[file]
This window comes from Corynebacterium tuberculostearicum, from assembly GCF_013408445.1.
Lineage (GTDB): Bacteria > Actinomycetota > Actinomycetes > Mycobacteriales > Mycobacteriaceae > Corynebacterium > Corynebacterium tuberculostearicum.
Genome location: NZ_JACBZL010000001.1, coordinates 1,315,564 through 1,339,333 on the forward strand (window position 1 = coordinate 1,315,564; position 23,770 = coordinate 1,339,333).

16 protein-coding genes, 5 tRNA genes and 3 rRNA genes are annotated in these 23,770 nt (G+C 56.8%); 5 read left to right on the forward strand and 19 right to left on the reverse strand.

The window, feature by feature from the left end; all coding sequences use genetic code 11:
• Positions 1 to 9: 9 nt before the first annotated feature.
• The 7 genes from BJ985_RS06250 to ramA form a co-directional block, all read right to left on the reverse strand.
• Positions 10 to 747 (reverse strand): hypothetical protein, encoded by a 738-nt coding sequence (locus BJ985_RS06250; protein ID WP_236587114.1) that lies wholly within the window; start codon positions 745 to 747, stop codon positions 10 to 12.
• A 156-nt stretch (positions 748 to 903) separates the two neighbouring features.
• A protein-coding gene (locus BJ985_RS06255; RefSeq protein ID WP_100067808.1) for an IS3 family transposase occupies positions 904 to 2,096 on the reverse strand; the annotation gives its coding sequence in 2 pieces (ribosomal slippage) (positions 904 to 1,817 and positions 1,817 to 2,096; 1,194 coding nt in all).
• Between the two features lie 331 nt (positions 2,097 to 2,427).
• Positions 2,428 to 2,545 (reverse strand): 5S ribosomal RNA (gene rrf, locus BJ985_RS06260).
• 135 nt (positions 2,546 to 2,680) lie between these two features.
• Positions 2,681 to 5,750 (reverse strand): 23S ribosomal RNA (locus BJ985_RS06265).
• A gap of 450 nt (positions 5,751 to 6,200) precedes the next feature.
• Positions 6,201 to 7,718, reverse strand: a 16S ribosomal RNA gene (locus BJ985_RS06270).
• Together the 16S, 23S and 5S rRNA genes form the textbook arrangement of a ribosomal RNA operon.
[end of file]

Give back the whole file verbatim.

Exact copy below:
This window comes from Corynebacterium tuberculostearicum, from assembly GCF_013408445.1.
Lineage (GTDB): Bacteria > Actinomycetota > Actinomycetes > Mycobacteriales > Mycobacteriaceae > Corynebacterium > Corynebacterium tuberculostearicum.
Genome location: NZ_JACBZL010000001.1, coordinates 1,315,564 through 1,339,333 on the forward strand (window position 1 = coordinate 1,315,564; position 23,770 = coordinate 1,339,333).

16 protein-coding genes, 5 tRNA genes and 3 rRNA genes are annotated in these 23,770 nt (G+C 56.8%); 5 read left to right on the forward strand and 19 right to left on the reverse strand.

The window, feature by feature from the left end; all coding sequences use genetic code 11:
• Positions 1 to 9: 9 nt before the first annotated feature.
• The 7 genes from BJ985_RS06250 to ramA form a co-directional block, all read right to left on the reverse strand.
• Positions 10 to 747 (reverse strand): hypothetical protein, encoded by a 738-nt coding sequence (locus BJ985_RS06250; protein ID WP_236587114.1) that lies wholly within the window; start codon positions 745 to 747, stop codon positions 10 to 12.
• A 156-nt stretch (positions 748 to 903) separates the two neighbouring features.
• A protein-coding gene (locus BJ985_RS06255; RefSeq protein ID WP_100067808.1) for an IS3 family transposase occupies positions 904 to 2,096 on the reverse strand; the annotation gives its coding sequence in 2 pieces (ribosomal slippage) (positions 904 to 1,817 and positions 1,817 to 2,096; 1,194 coding nt in all).
• Between the two features lie 331 nt (positions 2,097 to 2,427).
• Positions 2,428 to 2,545 (reverse strand): 5S ribosomal RNA (gene rrf, locus BJ985_RS06260).
• 135 nt (positions 2,546 to 2,680) lie between these two features.
• Positions 2,681 to 5,750 (reverse strand): 23S ribosomal RNA (locus BJ985_RS06265).
• A gap of 450 nt (positions 5,751 to 6,200) precedes the next feature.
• Positions 6,201 to 7,718, reverse strand: a 16S ribosomal RNA gene (locus BJ985_RS06270).
• Together the 16S, 23S and 5S rRNA genes form the textbook arrangement of a ribosomal RNA operon.